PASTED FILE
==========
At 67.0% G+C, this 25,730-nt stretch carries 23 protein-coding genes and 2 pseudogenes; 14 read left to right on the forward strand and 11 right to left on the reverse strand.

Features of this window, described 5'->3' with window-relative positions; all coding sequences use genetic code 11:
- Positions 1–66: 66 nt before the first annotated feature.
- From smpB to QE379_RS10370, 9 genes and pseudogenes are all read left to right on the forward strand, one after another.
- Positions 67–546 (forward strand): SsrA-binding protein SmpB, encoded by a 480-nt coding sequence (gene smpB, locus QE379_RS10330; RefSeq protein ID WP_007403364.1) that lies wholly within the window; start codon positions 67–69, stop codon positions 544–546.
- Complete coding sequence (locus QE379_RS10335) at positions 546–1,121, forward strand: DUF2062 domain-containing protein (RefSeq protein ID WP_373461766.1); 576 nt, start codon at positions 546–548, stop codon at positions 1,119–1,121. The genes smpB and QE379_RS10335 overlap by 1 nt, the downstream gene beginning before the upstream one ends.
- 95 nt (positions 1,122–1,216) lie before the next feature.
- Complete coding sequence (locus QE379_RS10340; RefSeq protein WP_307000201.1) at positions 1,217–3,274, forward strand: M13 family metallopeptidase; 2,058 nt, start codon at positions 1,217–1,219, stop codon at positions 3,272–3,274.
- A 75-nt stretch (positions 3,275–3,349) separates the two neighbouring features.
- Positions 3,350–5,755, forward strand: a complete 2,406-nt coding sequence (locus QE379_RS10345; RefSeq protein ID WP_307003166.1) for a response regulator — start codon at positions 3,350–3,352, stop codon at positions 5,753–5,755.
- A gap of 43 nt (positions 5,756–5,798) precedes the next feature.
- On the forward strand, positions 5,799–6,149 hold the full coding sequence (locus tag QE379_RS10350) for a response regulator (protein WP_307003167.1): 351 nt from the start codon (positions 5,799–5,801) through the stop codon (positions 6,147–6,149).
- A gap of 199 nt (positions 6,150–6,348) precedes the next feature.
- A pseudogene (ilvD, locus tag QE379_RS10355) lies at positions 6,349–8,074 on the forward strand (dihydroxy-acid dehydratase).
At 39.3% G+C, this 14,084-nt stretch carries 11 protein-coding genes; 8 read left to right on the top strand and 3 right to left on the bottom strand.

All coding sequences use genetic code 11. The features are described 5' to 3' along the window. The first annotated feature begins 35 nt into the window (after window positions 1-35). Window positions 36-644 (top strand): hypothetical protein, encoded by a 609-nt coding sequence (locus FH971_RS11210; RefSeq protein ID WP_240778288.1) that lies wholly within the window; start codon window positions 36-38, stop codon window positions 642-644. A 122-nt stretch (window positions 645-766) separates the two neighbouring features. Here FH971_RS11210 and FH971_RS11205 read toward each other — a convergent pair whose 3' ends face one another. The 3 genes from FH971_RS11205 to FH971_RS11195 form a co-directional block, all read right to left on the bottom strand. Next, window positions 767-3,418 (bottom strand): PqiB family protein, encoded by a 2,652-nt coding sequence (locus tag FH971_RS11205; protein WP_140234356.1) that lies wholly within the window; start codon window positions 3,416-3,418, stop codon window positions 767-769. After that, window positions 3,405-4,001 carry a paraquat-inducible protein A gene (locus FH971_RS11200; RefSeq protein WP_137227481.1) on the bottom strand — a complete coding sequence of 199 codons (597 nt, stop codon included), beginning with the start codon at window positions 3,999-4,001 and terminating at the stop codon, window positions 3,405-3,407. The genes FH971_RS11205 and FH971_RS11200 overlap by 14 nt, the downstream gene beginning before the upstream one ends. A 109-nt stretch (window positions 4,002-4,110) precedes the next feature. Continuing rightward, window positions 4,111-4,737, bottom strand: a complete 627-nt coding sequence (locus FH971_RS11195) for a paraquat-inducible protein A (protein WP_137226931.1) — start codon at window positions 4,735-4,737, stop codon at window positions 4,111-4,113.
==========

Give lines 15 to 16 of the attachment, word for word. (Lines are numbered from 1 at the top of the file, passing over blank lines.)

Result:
At 39.3% G+C, this 14,084-nt stretch carries 11 protein-coding genes; 8 read left to right on the top strand and 3 right to left on the bottom strand.

All coding sequences use genetic code 11. The features are described 5' to 3' along the window. The first annotated feature begins 35 nt into the window (after window positions 1-35). Window positions 36-644 (top strand): hypothetical protein, encoded by a 609-nt coding sequence (locus FH971_RS11210; RefSeq protein ID WP_240778288.1) that lies wholly within the window; start codon window positions 36-38, stop codon window positions 642-644. A 122-nt stretch (window positions 645-766) separates the two neighbouring features. Here FH971_RS11210 and FH971_RS11205 read toward each other — a convergent pair whose 3' ends face one another. The 3 genes from FH971_RS11205 to FH971_RS11195 form a co-directional block, all read right to left on the bottom strand. Next, window positions 767-3,418 (bottom strand): PqiB family protein, encoded by a 2,652-nt coding sequence (locus tag FH971_RS11205; protein WP_140234356.1) that lies wholly within the window; start codon window positions 3,416-3,418, stop codon window positions 767-769. After that, window positions 3,405-4,001 carry a paraquat-inducible protein A gene (locus FH971_RS11200; RefSeq protein WP_137227481.1) on the bottom strand — a complete coding sequence of 199 codons (597 nt, stop codon included), beginning with the start codon at window positions 3,999-4,001 and terminating at the stop codon, window positions 3,405-3,407. The genes FH971_RS11205 and FH971_RS11200 overlap by 14 nt, the downstream gene beginning before the upstream one ends. A 109-nt stretch (window positions 4,002-4,110) precedes the next feature. Continuing rightward, window positions 4,111-4,737, bottom strand: a complete 627-nt coding sequence (locus FH971_RS11195) for a paraquat-inducible protein A (protein WP_137226931.1) — start codon at window positions 4,735-4,737, stop codon at window positions 4,111-4,113.